"CFDA is pleased to see all the Vogue magazines unite in support of model health," CFDA CEO Steven Kolb said. "This increased level of support makes the message of 'Health is Beauty' even stronger."

Conde Nast, in its announcement, recognized that fashion models serve as role models for "many women," and the publisher wants to ensure that the models in its pages "are well cared for and educated in ways that will encourage and help them to take care of themselves, addressing as many of the pressing issues relating to ill-health in the industry as can realistically be tackled."

Ziff said the age restriction is important for other reasons, too.

"The use of underaged models is linked to financial exploitation, eating disorders, interrupted schooling, and contributes to models' overall lack of empowerment in the workplace," she said. "We simply believe that 14 is too young to be working in this very grown-up industry, and we're glad that Condé Nast International is making this commitment.

In addition to agreeing not to knowingly work with models under 16 or with eating disorders, the Vogue pact says the magazines will help "structure mentoring programs" for younger models and raise awareness of the problem of model health. The magazines said they would encourage healthy working conditions backstage and encourage designers "to consider the consequences of unrealistically small sample sizes of their clothing, which limits the range of women who can be photographed in their clothes, and encourages the use of extremely thin models."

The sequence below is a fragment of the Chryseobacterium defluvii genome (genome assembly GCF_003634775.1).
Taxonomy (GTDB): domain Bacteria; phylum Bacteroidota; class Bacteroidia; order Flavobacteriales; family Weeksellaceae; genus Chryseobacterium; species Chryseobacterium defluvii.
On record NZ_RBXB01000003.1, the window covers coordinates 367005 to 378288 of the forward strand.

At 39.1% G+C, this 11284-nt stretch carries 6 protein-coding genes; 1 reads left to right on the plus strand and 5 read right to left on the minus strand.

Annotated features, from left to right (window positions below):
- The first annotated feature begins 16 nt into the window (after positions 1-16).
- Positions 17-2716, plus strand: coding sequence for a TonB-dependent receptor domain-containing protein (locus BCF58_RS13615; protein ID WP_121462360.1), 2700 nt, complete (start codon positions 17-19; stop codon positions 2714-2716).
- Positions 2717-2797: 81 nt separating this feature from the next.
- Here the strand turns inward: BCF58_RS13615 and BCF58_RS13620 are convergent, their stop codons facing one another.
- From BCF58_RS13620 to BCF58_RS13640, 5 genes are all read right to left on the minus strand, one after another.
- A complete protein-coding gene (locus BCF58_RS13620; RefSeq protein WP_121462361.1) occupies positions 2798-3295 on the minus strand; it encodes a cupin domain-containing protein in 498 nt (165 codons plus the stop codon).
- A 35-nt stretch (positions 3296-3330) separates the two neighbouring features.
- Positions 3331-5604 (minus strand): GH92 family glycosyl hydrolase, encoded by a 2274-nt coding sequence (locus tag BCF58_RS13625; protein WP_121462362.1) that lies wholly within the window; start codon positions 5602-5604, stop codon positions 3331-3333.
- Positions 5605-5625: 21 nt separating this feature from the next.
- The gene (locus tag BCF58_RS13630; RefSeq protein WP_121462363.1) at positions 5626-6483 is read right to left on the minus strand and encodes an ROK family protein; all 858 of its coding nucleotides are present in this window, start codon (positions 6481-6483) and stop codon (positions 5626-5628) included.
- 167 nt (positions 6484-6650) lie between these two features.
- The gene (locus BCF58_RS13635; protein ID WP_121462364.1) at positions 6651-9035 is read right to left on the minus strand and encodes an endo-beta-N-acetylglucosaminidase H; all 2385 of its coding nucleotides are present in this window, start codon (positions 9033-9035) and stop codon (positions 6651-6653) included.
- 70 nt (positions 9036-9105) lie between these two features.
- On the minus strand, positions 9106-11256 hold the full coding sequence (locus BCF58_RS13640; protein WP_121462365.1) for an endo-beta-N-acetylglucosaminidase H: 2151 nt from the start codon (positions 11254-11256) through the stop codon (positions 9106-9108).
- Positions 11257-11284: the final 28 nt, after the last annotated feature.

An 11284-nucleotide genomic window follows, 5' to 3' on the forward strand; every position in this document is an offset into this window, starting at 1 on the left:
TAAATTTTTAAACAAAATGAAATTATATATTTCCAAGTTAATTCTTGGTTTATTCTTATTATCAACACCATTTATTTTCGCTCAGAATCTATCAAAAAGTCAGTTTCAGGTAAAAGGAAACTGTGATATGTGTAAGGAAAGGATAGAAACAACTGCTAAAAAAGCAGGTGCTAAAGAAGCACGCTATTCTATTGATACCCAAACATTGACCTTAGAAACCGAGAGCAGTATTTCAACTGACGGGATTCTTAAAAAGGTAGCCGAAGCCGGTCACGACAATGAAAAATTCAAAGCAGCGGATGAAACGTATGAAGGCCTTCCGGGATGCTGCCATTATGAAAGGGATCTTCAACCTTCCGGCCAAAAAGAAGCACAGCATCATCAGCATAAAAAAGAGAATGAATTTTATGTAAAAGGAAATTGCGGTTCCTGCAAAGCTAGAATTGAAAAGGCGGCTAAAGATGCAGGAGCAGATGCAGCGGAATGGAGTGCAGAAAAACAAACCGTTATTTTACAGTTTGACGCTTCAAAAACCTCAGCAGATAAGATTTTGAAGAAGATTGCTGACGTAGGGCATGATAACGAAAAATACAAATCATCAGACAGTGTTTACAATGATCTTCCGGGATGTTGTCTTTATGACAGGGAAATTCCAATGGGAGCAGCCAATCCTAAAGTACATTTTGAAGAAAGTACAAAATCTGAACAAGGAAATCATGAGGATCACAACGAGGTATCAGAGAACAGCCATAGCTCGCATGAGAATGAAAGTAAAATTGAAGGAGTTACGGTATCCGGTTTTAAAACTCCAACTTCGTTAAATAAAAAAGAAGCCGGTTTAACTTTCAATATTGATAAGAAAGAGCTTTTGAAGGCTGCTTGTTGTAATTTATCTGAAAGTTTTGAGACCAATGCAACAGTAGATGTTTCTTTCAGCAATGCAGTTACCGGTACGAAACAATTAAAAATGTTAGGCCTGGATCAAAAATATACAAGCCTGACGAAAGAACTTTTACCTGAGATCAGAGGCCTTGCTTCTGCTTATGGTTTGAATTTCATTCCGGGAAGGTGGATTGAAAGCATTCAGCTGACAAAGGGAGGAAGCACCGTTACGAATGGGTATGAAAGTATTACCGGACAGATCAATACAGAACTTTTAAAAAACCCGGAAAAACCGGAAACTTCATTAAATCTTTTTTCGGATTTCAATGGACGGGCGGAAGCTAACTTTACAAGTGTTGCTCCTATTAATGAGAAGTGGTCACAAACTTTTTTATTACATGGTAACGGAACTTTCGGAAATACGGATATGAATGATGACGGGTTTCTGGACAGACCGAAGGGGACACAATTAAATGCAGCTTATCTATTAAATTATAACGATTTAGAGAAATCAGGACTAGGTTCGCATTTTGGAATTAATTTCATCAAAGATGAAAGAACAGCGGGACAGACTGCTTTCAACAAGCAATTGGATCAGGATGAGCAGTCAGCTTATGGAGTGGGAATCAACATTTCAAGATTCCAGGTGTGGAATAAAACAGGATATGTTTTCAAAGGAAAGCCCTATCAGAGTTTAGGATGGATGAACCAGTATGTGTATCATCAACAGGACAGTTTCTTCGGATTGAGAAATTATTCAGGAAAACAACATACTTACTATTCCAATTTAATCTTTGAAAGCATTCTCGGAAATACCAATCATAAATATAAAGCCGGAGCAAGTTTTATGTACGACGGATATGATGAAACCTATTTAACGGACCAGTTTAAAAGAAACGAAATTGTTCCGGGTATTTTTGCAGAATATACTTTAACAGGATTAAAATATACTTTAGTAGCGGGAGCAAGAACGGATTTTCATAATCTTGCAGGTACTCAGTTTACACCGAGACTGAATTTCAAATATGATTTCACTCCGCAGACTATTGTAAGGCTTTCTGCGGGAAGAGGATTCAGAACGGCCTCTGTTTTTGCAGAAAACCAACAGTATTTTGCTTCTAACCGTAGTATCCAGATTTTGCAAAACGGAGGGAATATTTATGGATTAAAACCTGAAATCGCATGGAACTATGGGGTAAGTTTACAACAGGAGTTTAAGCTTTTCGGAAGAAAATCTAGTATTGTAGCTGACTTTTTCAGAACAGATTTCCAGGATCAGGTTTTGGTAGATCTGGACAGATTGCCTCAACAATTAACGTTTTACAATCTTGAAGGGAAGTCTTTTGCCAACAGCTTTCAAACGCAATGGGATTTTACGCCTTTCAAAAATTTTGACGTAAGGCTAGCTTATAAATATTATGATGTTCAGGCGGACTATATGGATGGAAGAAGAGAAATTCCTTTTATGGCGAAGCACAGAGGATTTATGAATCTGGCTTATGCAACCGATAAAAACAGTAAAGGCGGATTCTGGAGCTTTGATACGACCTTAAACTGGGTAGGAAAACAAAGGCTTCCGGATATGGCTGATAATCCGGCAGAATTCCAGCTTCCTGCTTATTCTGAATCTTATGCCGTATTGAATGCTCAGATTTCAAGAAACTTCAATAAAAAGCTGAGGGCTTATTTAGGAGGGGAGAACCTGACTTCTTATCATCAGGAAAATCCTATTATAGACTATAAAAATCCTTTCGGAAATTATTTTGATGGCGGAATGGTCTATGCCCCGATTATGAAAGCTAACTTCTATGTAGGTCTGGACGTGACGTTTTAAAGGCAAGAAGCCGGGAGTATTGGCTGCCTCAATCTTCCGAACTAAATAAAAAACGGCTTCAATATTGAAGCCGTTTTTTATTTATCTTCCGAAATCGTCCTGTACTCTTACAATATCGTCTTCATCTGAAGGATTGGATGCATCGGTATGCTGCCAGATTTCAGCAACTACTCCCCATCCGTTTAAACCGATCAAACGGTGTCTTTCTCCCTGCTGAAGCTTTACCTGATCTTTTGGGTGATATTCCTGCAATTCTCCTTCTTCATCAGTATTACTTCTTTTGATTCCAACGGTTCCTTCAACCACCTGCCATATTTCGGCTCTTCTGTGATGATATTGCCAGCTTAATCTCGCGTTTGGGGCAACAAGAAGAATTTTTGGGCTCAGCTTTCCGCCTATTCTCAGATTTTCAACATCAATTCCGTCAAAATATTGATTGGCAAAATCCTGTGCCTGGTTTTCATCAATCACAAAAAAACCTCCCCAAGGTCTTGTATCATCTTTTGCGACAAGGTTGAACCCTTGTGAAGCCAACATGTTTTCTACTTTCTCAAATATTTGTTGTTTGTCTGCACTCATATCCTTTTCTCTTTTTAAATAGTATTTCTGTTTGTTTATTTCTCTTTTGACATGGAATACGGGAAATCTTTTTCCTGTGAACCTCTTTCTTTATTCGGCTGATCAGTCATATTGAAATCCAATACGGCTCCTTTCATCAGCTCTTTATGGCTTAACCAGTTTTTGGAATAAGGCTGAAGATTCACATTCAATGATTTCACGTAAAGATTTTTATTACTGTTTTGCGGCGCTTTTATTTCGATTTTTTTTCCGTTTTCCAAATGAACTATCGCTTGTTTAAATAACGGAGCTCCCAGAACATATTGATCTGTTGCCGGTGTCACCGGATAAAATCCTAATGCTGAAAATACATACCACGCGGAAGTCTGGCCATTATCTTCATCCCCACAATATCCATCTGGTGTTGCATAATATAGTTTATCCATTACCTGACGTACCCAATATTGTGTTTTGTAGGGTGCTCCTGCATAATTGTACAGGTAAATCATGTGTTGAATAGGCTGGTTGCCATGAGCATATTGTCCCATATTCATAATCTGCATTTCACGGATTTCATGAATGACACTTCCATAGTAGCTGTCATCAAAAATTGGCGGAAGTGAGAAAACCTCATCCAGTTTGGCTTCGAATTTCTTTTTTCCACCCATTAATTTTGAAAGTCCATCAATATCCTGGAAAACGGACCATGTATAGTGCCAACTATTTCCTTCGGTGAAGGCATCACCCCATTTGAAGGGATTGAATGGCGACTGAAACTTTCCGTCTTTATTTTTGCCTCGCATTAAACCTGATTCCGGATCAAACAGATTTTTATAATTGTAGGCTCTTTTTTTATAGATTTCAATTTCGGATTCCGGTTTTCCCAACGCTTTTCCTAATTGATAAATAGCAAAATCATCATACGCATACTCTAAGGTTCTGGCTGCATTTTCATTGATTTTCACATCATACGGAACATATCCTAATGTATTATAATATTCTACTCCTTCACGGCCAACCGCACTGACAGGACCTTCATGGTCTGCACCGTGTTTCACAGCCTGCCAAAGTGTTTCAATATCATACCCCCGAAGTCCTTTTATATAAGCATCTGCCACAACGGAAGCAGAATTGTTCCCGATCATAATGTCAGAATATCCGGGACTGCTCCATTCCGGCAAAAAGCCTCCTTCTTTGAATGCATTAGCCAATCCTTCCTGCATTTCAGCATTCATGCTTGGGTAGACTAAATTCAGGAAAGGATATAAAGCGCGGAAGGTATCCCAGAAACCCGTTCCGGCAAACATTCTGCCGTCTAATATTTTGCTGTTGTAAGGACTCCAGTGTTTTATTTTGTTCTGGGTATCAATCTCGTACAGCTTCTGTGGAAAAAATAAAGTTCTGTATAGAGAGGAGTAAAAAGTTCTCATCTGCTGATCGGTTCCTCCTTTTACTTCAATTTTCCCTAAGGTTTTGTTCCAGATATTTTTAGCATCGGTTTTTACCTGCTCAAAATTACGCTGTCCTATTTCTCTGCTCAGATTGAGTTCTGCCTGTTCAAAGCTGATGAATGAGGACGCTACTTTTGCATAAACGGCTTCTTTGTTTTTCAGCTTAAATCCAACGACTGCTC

Conde Nast publishes other magazines, including Glamour and Allure, but a spokeswoman said there are no current plans for these guidelines to be adopted across the company.

Runway model Coco Rocha applauded the changes.

"I've long been a vocal supporter of setting reasonable standards in the modeling industry," she said in an email. "Not every model appears in Vogue, but every model and every magazine looks up to them as the standard (bearer). I can only imagine this will be a solid step in a direction that will benefit models for generations to come. "